DuPont breaks ground on $200 million biofuel plant

DuPont Friday announced it is starting work on a $200 million plant in Iowa to produce cellulosic ethanol produced from corn stalks and leaves.

The plant, DuPont’s first using the technology and one of the first in the world, is expected to be completed in mid-2014.

Located in Nevada, Iowa, the plant is expected to produce 30 million gallons of biofuel a year, according to the company.

There were 209 ethanol plants in the United States in January, according to the Renewable Fuels Association. Most of the plants are clustered in the upper Midwest and use corn as a feedstock.

That’s caused some pushback against requirements that ethanol be blended into gasoline, out of concern that its use is pushing up the cost of both food and animal feed.

Texas Gov. Rick Perry and several other governors recently asked the Environmental Protection Agency to waive the renewable fuel mandate, claiming it has spiked the demand for corn — and prices — in the wake of a drought in the Midwest. The EPA denied the request earlier this month.

Jan Koninckx, global director of biofuels for DuPont Industrial Biosciences, brushed aside a suggestion that DuPont’s move to use corn stover residue is a reaction to concerns that the use of corn pushes up food prices.

It doesn’t, he said in an interview earlier this week in Houston, where he spoke at the Total Energy USA Conference.

“Food prices are set less by commodity prices than by transportation, advertising,” he said. “If you look at the most recent EPA decision, certainly they don’t agree.”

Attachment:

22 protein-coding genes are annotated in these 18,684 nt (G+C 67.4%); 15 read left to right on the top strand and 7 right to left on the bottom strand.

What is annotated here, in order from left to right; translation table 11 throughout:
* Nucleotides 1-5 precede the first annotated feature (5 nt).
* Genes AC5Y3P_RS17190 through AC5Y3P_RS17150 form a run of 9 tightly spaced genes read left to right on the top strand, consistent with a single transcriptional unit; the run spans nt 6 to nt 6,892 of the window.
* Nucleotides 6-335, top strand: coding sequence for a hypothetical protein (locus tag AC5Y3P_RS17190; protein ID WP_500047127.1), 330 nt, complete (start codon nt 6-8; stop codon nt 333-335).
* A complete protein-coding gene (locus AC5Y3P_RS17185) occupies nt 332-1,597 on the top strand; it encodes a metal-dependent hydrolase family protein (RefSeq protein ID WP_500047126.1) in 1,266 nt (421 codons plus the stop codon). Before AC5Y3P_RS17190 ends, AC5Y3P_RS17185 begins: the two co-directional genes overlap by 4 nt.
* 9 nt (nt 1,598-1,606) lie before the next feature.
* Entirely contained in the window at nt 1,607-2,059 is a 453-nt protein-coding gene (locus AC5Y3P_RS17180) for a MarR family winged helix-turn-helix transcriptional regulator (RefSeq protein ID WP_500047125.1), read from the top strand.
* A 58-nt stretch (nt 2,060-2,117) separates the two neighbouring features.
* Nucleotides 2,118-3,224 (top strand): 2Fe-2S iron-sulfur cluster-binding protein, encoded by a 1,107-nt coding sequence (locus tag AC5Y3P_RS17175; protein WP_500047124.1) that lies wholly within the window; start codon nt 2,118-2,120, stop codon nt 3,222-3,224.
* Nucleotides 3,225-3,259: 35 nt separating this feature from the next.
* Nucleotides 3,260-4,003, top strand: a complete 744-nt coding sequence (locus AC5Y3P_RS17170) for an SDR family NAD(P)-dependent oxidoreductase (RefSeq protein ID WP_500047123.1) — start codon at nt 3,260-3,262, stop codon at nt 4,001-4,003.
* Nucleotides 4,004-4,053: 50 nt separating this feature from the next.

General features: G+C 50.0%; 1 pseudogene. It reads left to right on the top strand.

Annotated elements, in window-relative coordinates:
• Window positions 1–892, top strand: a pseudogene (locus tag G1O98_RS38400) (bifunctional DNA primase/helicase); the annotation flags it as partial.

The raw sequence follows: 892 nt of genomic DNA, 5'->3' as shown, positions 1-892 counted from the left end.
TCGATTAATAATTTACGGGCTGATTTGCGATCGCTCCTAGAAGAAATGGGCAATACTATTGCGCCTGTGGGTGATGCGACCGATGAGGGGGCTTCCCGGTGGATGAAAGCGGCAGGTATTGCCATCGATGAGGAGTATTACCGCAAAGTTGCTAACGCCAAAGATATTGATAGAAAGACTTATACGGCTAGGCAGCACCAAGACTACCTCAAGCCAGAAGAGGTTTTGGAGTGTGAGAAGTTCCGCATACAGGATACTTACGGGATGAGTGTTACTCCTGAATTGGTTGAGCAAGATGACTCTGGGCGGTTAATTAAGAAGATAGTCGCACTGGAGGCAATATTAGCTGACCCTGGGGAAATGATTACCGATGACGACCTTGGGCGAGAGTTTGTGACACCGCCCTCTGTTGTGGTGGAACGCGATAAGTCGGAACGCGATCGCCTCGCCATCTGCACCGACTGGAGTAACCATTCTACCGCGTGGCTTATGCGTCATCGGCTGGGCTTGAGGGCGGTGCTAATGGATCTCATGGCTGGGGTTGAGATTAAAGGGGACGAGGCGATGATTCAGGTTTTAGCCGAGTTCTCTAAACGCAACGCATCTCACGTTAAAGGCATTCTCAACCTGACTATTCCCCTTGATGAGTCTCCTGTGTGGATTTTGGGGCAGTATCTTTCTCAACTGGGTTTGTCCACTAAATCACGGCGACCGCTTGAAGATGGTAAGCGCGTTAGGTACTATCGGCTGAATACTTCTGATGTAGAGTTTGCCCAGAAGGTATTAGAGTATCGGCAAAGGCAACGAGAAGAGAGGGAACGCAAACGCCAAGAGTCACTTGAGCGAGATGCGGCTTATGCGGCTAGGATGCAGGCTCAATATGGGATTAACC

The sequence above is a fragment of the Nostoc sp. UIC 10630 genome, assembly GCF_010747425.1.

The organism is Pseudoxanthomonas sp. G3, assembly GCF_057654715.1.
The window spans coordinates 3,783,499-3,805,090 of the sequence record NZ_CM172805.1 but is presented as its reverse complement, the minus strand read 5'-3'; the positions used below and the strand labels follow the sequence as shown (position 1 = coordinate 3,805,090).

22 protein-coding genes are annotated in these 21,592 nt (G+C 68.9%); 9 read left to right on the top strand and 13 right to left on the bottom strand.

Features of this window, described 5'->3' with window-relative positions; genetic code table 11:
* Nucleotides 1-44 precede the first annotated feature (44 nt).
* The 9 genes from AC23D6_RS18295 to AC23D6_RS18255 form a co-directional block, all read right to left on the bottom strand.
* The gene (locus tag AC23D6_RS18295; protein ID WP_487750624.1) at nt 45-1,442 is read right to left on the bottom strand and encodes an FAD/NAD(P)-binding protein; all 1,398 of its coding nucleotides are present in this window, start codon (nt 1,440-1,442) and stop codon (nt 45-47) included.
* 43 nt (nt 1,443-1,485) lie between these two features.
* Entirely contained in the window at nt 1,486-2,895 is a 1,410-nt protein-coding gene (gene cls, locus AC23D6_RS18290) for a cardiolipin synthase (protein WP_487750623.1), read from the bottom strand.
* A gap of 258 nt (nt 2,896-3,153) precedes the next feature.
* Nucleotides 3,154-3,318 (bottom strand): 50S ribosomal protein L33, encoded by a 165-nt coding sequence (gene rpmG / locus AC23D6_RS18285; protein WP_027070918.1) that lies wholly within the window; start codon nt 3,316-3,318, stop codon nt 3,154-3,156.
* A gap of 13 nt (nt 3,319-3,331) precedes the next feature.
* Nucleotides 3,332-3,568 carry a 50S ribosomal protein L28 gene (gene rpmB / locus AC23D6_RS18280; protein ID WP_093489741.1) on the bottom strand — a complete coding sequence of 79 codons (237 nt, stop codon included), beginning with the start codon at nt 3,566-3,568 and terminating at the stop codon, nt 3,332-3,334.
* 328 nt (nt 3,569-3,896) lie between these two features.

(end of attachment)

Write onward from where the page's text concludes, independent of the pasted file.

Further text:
The drought does affect food prices, he said, “and we have empathy for that. But biofuels per se isn’t a cause of that. I think those concerns, it’s good to voice those, but the data doesn’t bear that out.”

But using corn stover residue — corn stalks and leaves — is a boon for rural economies, he said, because it broadens the crop base that farmers can sell.

The plant will contract with more than 500 area farmers to use about 375,000 tons of stover a year at the facility.

Koninckx said after the ethanol is produced, the remaining biproduct can be used to run the plant, as well as an existing nearby ethanol plant that currently is powered by coal.

That will further reduce greenhouse gas emissions, he said.

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About The Author

Jeannie Kever joined the Houston Chronicle's energy team in September 2012. A native of West Texas, she has been at the Houston Chronicle since 1997, working in the features department for 10 years before moving to the city desk, where she reported on higher education, the 2010 Census and health care before moving to the business desk. She previously worked at the Sarasota (Florida) Herald-Tribune, the San Antonio Light, the Longview (Washington) Daily News, the El Paso Times and the San Angelo Standard Times.